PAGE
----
Book Review: The Encyclopedia of Trading Strategies by Jeffrey Katz and Donna McCormick

As its name suggests, Encyclopedia of Trading Strategies contains descriptions of many trading strategies. But, for an encyclopedia, it is structured quite unconventionally and, also, its purpose is different from that of a normal encyclopedia.


  • 1 Structure
  • 2 Purpose
  • 3 The Authors
  • 4 Why I Recommend This Book
  • 5 What You Will Not Find in This Book

The book is divided into three big parts — introduction, entries and exits. The book starts off with rather extensive but outdated information on testing data, testing simulators, optimization software and statistics used in trading strategies’ analysis.
The second part is the biggest one and consists of several chapters, which group together several trading strategies that share some common idea, like seasonality or breakouts. Each chapter presents a reader with a broad description of the trading methods, the source code of the C++ program that was used to test the methods, and the back-testing results (both in-sample and out-of-sample).
The third part is a study of exits, which is very similar to the part on entries, except that much fewer strategies are tested.
The purpose of the book is not to give a reader a selection of trading strategies where he would pick the best one and then would trade it for huge profits. No, the authors do not even list such strategy in the book. The purpose is to show the following:

  • Methods of strategy testing and performance analysis that can be applied to any trading strategy you develop, find or buy.
  • Trading ideas that work differently under different circumstances and provide varying results depending on the market they are used in.
  • Busting several myths of what is profitable in trading and what is not.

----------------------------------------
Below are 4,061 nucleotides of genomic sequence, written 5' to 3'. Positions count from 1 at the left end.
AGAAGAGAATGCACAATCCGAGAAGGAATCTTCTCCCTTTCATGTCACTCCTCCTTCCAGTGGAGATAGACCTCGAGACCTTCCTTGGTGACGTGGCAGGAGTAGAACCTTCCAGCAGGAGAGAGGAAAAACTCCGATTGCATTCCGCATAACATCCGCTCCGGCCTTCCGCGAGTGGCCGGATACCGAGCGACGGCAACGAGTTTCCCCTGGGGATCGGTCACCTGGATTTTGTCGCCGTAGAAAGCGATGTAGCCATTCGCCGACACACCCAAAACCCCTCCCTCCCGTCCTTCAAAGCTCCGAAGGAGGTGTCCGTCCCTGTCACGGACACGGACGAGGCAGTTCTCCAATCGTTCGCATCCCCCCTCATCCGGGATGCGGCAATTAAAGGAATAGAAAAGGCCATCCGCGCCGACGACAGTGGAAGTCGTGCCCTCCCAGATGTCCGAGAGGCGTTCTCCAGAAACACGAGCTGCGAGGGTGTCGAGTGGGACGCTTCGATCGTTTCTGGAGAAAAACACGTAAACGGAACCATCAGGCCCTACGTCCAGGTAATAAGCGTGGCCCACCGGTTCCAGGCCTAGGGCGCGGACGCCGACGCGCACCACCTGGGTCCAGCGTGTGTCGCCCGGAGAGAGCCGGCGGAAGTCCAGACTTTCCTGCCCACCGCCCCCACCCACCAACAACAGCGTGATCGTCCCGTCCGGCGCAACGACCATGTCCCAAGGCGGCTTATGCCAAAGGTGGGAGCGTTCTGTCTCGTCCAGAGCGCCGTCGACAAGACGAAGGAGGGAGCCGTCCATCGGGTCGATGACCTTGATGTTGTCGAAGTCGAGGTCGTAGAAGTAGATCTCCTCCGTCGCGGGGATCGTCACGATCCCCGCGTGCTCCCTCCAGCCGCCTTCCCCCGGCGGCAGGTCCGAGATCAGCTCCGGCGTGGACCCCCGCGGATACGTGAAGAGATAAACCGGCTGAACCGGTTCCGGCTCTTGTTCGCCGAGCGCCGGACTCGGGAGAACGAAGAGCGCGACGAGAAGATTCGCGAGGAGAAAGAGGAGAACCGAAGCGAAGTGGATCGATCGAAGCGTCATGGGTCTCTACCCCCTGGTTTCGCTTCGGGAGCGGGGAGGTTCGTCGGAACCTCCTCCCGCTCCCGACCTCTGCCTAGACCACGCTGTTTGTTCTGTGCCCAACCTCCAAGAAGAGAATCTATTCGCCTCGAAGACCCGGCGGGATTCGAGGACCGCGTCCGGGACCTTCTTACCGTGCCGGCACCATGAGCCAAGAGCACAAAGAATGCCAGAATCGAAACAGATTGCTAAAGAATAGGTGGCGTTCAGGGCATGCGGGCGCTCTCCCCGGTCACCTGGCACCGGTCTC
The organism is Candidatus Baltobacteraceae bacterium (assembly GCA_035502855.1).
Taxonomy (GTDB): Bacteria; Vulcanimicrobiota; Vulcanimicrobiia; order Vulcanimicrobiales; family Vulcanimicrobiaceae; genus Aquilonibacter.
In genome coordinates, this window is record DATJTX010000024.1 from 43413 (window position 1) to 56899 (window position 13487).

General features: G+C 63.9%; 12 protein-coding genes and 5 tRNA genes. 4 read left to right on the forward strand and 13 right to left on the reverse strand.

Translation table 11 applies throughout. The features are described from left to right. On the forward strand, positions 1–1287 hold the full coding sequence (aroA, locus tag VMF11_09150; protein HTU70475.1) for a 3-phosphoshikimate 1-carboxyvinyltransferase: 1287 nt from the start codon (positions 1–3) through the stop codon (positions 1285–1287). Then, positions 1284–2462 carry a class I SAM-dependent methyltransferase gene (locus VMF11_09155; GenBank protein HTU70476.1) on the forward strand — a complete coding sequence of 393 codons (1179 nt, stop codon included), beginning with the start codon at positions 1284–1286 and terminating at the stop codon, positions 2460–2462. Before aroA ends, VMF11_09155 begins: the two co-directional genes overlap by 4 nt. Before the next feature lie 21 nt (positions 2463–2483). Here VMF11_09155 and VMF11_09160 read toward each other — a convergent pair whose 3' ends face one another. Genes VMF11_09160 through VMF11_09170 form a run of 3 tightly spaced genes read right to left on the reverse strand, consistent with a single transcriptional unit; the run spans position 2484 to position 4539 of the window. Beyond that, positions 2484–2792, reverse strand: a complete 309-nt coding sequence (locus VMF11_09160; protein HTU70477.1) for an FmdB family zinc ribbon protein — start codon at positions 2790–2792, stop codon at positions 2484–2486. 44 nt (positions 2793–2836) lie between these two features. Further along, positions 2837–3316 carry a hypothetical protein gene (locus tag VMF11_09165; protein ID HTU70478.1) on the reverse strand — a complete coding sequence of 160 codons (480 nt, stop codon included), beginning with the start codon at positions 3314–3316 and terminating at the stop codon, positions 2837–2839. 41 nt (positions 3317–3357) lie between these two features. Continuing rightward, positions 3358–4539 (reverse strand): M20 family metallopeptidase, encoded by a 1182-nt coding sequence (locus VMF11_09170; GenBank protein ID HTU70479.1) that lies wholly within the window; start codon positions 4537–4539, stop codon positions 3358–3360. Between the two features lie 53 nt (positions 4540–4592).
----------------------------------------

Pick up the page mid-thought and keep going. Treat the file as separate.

• A starting point for your own trading strategy development and testing.
  • The Authors
    Together, Jeffrey Owen Katz and Donna McCormick authored many articles on trading strategies and their tests since early 90’s. You might know them if you read Technical Analysis of Stocks and Commodities or Virtual Trading magazines back then. Basically, this book is a more in-depth rework and retest of all those strategies that they have developed and wrote about during ten years before the book’s release.
    Apart from being a financial trader, Jeffrey Katz is also an observatory director at Custer Institute, while Donna is an observatory president there. This might explain some of the nontraditional trading ideas tested in the The Encyclopedia of Trading Strategies.
    Why I Recommend This Book
    Despite the disadvantages of this book that are evident from its age (published in 2000) and abundant online reviews, I would like to point out the following advantages that in, my opinion, outweigh all the bad about The Encyclopedia of Trading Strategies:

  • Trading ideas — a real abundance of them. From the most simple to very complex, like genetically evolved combinations or 4-layer neural networks.
  • Code snippets are really helpful. No matter what platform or language of automation you use, the provided examples are easily translated into any modern trading language. As a result, you can get not only some general trading ideas from the book, but also some useful code.
  • Testing methodology that can be borrowed by anyone.
  • You will not need to test a lot of trading strategies that are presented here.
  • What You Will Not Find in This Book
    Perhaps, you have your own expectations from this book, but I would like to present the following list of the things you will not find in the book, to not let it disappoint you:

  • Ready-made strategy that can be used successfully in any of the modern markets.
  • Fully functional source codes. You will have to translate existing strategy code for modern trading platforms and also to amend those parts that were meant to be executed by various C++ libraries not included into the book.
  • Tests of strategies on EUR/USD — the book had been written before the euro became available to Forex traders.
  • Consistent correction for data-mining bias. Although the authors used out-of-sample data to test optimized systems, they then compared results obtained from 37 markets (trading instruments) and several trading modes. As a result, the best system they got out of this comparison is an end-product of an implicit optimization, which is also prone to data-mining bias.
  • It would be great to find a similar book but with a more recent test data and with a focus on Forex. The transaction costs and slippage used in The Encyclopedia of Trading Strategies have little to do with the actual situation in currencies. Until then, I would recommend the work by Katz and McCormick to both new and experienced FX traders.

    If you have any questions, comments or opinions regarding The Encyclopedia of Trading Strategies by Jeffrey Katz and Donna McCormick, please feel free to post them using the commentary form below.

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